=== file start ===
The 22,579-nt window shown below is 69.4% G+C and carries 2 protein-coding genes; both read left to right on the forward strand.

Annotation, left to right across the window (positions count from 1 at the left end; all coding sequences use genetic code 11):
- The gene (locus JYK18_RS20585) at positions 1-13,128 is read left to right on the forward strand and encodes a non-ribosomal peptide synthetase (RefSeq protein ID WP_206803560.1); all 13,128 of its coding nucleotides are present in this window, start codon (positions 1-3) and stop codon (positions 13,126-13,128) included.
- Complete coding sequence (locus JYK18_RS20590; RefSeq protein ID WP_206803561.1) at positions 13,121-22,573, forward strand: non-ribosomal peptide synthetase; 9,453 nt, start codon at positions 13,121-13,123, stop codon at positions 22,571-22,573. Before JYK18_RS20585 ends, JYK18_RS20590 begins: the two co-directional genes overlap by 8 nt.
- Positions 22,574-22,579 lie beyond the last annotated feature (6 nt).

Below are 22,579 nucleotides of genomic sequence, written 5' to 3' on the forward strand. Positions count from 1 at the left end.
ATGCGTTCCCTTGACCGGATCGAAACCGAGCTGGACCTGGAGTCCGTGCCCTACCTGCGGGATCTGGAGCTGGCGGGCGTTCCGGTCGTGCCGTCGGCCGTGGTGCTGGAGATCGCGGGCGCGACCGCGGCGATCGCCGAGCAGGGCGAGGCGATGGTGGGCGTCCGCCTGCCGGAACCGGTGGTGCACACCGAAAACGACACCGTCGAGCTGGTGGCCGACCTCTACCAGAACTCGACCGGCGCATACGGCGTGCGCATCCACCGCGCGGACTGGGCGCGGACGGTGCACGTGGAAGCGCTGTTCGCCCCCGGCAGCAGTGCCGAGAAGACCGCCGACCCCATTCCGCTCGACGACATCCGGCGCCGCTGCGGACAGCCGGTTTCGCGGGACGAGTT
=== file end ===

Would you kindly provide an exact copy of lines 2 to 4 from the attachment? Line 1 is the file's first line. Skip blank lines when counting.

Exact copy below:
Annotation, left to right across the window (positions count from 1 at the left end; all coding sequences use genetic code 11):
- The gene (locus JYK18_RS20585) at positions 1-13,128 is read left to right on the forward strand and encodes a non-ribosomal peptide synthetase (RefSeq protein ID WP_206803560.1); all 13,128 of its coding nucleotides are present in this window, start codon (positions 1-3) and stop codon (positions 13,126-13,128) included.
- Complete coding sequence (locus JYK18_RS20590; RefSeq protein ID WP_206803561.1) at positions 13,121-22,573, forward strand: non-ribosomal peptide synthetase; 9,453 nt, start codon at positions 13,121-13,123, stop codon at positions 22,571-22,573. Before JYK18_RS20585 ends, JYK18_RS20590 begins: the two co-directional genes overlap by 8 nt.